HNA Group tells warring Hong Kong Airlines parties to behave as battle for control of airline continues

Danny Lee
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HNA Group tells warring Hong Kong Airlines parties to behave as battle for control of airline continues

HNA Group, the de facto parent company of Hong Kong Airlines, has finally broken its silence after four days of boardroom and shareholder infighting played out in the public arena.

The Chinese airlines-to-financial services conglomerate said it wanted to put an end to a fractious dispute that has seen an attempted management coup and allegations of financial impropriety leave the carrier in utter disarray.

A spokesman said allegations of wrongdoing “with respect to HNA Group are false”.

In its statement released on Friday morning, HNA denied accusations of theft and breaking-and-entering at HKA’s headquarters. It was also accused of having destroyed financial documents.

The airline, which is struggling financially, could lose its government-issued permit to fly if it cannot raise enough cash to honour the conditions of its licence.

“Our highest priority is to see the governance issues at Hong Kong Airlines resolved, and support continued normal operations at the airline for the benefit of all stakeholders, and we are working diligently to that end,” a company spokesman said.

The boardroom drama started on Tuesday when former HKA director Zhong Guosong claimed to have seized control of the carrier at an extraordinary general meeting of shareholders, joining forces with Frontier Investment Partners and proclaiming himself chairman.

Zhong owns a 27 per cent stake in the carrier through Hong Kong Airlines Consultation Service (HKACS), while the private equity firm holds 34 per cent. HNA has a 29 per cent share.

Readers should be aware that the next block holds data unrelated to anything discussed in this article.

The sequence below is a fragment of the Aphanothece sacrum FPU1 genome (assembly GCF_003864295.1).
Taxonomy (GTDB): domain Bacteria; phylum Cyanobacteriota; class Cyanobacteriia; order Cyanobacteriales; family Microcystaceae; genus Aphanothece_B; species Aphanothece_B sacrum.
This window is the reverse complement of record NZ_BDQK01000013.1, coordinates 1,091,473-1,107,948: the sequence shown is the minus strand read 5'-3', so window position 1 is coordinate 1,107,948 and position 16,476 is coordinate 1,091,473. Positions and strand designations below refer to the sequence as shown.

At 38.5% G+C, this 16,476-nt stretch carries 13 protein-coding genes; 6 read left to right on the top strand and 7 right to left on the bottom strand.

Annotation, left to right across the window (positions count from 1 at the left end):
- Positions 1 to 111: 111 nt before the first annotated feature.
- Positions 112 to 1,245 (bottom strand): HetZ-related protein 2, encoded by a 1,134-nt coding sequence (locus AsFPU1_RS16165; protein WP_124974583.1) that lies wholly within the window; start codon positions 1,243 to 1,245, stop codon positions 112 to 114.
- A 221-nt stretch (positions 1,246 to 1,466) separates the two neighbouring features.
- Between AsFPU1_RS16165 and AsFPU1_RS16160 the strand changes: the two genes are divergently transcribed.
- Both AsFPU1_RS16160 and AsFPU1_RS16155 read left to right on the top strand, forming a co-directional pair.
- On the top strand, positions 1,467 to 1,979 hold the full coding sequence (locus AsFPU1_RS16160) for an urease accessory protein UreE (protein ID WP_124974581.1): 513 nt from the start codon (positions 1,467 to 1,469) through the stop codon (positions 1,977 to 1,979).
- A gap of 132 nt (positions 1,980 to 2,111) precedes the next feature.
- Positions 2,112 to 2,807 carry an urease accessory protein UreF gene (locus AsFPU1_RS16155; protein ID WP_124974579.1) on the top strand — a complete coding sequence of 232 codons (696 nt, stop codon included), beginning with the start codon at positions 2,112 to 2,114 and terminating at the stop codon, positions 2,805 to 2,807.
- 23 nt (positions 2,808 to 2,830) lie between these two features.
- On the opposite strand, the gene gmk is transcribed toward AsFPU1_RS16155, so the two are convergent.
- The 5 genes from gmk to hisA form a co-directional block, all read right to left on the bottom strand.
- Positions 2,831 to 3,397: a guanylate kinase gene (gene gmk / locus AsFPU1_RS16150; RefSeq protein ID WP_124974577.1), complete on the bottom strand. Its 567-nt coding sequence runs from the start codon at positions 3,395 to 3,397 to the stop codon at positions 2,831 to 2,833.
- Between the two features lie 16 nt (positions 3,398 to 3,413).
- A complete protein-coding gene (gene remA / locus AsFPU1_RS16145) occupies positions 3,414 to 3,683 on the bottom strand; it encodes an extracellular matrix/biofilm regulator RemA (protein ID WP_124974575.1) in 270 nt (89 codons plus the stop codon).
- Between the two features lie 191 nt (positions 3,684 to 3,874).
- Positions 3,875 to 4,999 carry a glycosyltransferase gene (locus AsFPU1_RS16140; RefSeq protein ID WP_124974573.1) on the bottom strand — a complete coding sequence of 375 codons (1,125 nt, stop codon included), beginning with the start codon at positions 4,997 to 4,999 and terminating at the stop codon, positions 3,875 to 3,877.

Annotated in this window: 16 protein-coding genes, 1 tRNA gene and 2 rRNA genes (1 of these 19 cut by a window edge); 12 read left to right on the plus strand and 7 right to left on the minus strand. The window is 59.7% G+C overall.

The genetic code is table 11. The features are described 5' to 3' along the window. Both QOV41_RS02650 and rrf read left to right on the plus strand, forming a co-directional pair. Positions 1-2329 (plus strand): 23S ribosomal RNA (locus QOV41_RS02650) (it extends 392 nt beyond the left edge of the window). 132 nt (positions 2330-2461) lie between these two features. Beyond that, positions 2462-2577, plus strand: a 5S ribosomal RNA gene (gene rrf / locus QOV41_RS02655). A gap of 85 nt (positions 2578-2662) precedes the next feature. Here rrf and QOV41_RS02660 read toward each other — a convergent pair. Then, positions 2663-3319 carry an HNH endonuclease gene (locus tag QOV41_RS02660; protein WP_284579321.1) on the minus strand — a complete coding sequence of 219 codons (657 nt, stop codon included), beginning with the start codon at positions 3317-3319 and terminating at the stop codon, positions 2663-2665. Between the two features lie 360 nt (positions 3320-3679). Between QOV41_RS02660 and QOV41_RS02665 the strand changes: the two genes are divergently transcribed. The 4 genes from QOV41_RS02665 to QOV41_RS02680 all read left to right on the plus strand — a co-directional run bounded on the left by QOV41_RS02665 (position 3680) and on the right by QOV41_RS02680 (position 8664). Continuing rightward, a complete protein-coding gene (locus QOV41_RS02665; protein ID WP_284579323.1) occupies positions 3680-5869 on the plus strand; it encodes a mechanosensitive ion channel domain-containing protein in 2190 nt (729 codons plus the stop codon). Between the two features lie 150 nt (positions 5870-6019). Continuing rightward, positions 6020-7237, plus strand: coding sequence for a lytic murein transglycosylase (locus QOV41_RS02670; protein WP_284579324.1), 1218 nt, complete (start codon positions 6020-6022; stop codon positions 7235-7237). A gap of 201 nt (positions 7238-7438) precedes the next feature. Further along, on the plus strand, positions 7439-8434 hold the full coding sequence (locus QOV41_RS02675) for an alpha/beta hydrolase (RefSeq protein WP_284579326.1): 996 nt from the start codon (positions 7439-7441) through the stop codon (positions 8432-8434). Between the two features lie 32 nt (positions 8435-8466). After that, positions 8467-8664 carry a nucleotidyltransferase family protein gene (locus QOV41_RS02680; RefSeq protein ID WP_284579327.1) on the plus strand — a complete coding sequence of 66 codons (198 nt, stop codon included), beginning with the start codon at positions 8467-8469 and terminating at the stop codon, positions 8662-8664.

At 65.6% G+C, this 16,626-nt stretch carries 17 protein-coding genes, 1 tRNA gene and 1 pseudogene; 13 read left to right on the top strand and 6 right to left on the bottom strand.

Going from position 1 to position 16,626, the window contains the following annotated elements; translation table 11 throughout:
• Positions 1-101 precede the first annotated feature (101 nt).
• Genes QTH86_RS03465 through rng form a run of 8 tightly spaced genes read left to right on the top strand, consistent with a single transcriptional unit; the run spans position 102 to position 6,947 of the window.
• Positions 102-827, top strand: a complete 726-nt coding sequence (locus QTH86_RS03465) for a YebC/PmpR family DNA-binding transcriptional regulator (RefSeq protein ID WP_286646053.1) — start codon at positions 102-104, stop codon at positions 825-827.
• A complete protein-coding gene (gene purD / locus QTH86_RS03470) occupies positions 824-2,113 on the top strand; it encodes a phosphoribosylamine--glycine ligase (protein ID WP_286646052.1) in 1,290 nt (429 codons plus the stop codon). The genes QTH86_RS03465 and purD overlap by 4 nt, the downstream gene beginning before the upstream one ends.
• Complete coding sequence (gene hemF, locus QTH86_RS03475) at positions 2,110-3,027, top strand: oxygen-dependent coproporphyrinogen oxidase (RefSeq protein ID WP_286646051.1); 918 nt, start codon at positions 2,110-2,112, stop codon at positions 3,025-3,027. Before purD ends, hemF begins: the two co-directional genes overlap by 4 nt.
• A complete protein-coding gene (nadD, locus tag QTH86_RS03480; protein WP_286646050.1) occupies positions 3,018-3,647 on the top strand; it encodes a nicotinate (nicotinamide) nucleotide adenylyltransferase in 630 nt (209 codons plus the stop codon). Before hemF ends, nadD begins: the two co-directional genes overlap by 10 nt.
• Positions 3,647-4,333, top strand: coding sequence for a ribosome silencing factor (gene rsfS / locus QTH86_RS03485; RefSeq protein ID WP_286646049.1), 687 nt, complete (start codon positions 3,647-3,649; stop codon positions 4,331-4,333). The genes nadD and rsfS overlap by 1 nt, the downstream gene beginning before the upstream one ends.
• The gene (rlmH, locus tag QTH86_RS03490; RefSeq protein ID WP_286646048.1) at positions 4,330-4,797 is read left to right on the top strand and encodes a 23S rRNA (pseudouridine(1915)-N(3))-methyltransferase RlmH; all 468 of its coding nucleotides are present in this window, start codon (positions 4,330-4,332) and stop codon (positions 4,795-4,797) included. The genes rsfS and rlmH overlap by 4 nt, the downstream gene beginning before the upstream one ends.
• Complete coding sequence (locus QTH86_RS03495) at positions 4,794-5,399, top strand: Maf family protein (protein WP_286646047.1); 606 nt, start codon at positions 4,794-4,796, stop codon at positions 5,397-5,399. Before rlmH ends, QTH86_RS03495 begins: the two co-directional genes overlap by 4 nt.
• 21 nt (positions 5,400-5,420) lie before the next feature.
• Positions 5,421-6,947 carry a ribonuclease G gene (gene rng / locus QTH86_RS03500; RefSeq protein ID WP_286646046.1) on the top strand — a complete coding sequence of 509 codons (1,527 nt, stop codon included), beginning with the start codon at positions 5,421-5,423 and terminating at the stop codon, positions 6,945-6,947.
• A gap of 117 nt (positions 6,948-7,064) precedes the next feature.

But a day later, the incumbent chief Hou Wei assured staff in a memo that he was still in charge.

Shareholders are arguing over who has control of Hong Kong Airlines Co Limited, holding company of Hong Kong Airlines Limited.

Factions fighting for control of Hong Kong Airlines meet to broker deal

The Hong Kong government has taken a dim view of proceedings. On Wednesday, the Transport and Housing Bureau, the Civil Aviation Department and the Air Transport Licensing Authority issued a rare joint statement on the affair.

The three government departments requested that the airline did not threaten aviation safety and operations through the internal shareholders’ dispute.

Zhong, the sole director of HKACS, hired public relations firm FTI Consulting and followed up his “legal control” of the company with regular daily statements accusing the corporate parent of the airline of financial impropriety.

What remained unclear was who was in control. A well-placed source said Frontier had been sold, which implied that control of its airline share was no longer in Zhong’s hands.

In light of the spectacle, HNA scolded the warring factions involved in the dispute.

Troubled Hong Kong Airlines gets lifeline again from authorities

“HNA Group is committed to the highest standards of integrity in all of its activities and expects the same of all of its representatives,” the company said in its statement.

On December 31, HNA sued HKACS demanding repayment of HK$854 million in debt.

Zhong had a 48.6 per cent stake in budget carrier HK Express, which had a complex network of ties to various HNA parties.

The airline was sold to Cathay Pacific Airways last month in a HK$4.98 billion deal, which Zhong vigorously opposed. For HK Express shareholders, only HK$2.25 billion would be paid in cash while the rest would cover outstanding debts.

HNA Group is also trying to offload assets after a US$50 billion debt-fuelled foreign buying spree that caused financial turmoil within the group.

In the latest problems for the company, Hong Kong-listed CWT International, a unit of the HNA Group, on Tuesday defaulted on a HK$1.4 billion loan, whose lenders subsequently threatened to seize assets within 24 hours, though it is unclear if anything has been done to resolve the impasse.

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